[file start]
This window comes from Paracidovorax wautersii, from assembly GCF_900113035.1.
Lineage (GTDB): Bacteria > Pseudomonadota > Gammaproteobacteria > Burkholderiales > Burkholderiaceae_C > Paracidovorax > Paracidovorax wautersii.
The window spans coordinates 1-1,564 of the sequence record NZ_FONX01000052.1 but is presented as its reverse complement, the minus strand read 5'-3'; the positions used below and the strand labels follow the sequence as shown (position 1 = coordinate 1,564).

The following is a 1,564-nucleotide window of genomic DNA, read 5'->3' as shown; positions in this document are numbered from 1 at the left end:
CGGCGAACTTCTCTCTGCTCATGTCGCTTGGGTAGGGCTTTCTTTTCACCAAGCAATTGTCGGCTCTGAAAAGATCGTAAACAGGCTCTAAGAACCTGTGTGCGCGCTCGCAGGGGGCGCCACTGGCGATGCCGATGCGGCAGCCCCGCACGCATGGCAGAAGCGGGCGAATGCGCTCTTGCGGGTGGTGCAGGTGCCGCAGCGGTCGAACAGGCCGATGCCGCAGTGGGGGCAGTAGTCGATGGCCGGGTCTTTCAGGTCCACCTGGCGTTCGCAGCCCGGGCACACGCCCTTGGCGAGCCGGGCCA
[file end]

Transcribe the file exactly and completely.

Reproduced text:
This window comes from Paracidovorax wautersii, from assembly GCF_900113035.1.
Lineage (GTDB): Bacteria > Pseudomonadota > Gammaproteobacteria > Burkholderiales > Burkholderiaceae_C > Paracidovorax > Paracidovorax wautersii.
The window spans coordinates 1-1,564 of the sequence record NZ_FONX01000052.1 but is presented as its reverse complement, the minus strand read 5'-3'; the positions used below and the strand labels follow the sequence as shown (position 1 = coordinate 1,564).

The following is a 1,564-nucleotide window of genomic DNA, read 5'->3' as shown; positions in this document are numbered from 1 at the left end:
CGGCGAACTTCTCTCTGCTCATGTCGCTTGGGTAGGGCTTTCTTTTCACCAAGCAATTGTCGGCTCTGAAAAGATCGTAAACAGGCTCTAAGAACCTGTGTGCGCGCTCGCAGGGGGCGCCACTGGCGATGCCGATGCGGCAGCCCCGCACGCATGGCAGAAGCGGGCGAATGCGCTCTTGCGGGTGGTGCAGGTGCCGCAGCGGTCGAACAGGCCGATGCCGCAGTGGGGGCAGTAGTCGATGGCCGGGTCTTTCAGGTCCACCTGGCGTTCGCAGCCCGGGCACACGCCCTTGGCGAGCCGGGCCA